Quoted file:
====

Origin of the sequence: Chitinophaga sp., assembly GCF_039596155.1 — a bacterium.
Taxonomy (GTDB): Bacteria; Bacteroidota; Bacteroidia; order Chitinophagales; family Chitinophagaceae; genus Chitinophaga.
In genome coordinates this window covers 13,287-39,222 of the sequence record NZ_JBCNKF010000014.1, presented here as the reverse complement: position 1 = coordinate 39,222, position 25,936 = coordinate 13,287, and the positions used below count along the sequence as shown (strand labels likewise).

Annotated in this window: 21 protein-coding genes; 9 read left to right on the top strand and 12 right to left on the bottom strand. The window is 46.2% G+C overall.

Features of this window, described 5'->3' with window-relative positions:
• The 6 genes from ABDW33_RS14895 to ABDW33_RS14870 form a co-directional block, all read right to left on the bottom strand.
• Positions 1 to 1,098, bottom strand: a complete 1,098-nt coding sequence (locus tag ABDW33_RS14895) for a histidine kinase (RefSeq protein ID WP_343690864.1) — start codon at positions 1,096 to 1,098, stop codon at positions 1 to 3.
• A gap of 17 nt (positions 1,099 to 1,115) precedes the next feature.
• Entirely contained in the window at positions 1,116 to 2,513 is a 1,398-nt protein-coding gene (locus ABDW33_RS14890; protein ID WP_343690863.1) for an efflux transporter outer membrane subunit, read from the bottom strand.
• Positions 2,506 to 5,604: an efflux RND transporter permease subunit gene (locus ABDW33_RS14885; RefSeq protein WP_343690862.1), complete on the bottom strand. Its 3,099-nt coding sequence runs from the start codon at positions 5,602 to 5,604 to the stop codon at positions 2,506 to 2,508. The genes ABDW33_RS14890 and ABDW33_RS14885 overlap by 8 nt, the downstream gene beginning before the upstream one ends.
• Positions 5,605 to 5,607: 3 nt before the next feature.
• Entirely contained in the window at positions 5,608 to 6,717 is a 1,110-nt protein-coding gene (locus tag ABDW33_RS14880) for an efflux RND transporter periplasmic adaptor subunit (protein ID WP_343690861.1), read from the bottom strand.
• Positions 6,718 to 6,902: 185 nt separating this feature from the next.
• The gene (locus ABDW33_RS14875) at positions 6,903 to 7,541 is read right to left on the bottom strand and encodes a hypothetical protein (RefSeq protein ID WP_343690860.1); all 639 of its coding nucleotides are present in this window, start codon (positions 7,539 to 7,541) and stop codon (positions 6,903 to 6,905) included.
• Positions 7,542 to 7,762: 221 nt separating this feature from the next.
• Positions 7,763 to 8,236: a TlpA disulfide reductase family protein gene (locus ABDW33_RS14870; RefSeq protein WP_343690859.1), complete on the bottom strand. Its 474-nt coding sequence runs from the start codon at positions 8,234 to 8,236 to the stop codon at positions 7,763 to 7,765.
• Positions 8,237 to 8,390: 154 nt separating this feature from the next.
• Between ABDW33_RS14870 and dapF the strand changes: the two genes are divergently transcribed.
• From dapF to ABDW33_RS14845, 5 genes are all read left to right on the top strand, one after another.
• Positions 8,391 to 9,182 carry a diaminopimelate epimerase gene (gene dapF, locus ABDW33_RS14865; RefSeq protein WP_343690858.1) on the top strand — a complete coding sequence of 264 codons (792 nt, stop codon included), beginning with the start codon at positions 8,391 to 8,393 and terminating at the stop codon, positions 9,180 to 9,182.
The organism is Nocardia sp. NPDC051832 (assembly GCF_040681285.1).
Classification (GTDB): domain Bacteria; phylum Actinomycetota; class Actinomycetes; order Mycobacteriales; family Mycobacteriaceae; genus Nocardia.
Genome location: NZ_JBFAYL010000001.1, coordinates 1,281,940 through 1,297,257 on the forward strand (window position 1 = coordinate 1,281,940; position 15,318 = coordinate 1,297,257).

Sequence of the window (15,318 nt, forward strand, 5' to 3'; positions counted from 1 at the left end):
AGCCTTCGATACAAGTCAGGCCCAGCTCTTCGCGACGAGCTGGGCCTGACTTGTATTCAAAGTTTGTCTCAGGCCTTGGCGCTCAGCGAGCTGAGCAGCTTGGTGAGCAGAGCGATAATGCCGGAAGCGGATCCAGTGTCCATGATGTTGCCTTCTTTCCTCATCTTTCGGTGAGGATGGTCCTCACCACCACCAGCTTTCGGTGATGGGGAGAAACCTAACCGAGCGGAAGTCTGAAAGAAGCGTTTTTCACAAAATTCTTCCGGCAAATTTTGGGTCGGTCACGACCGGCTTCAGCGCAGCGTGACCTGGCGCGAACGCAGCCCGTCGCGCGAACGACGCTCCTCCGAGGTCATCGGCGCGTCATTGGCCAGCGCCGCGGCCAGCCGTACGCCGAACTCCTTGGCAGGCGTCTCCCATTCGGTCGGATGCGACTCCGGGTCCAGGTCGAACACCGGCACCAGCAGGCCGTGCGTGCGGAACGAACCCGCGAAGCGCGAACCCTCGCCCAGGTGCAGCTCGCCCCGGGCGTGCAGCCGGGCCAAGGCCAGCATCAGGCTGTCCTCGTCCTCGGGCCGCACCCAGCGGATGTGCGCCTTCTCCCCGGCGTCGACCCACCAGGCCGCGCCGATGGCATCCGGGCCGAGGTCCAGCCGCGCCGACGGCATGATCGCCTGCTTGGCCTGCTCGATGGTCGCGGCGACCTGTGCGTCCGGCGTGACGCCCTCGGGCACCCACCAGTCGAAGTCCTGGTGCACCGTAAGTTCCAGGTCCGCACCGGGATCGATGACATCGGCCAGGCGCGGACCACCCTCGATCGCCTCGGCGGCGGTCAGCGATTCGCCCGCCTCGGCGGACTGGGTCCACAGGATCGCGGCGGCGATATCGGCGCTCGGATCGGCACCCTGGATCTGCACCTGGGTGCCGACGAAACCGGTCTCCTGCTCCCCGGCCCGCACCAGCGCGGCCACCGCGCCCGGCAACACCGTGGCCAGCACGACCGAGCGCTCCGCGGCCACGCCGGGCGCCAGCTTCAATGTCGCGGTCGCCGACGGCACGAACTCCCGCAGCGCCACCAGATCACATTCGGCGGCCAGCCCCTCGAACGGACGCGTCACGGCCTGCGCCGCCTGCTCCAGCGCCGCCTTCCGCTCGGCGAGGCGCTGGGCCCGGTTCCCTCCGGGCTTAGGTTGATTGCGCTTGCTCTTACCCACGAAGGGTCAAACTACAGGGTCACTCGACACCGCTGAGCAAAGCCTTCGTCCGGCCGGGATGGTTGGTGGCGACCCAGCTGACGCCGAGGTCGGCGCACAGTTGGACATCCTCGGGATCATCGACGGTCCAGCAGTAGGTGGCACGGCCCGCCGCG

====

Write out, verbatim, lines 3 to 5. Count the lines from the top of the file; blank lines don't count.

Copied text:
In genome coordinates this window covers 13,287-39,222 of the sequence record NZ_JBCNKF010000014.1, presented here as the reverse complement: position 1 = coordinate 39,222, position 25,936 = coordinate 13,287, and the positions used below count along the sequence as shown (strand labels likewise).

Annotated in this window: 21 protein-coding genes; 9 read left to right on the top strand and 12 right to left on the bottom strand. The window is 46.2% G+C overall.

Features of this window, described 5'->3' with window-relative positions: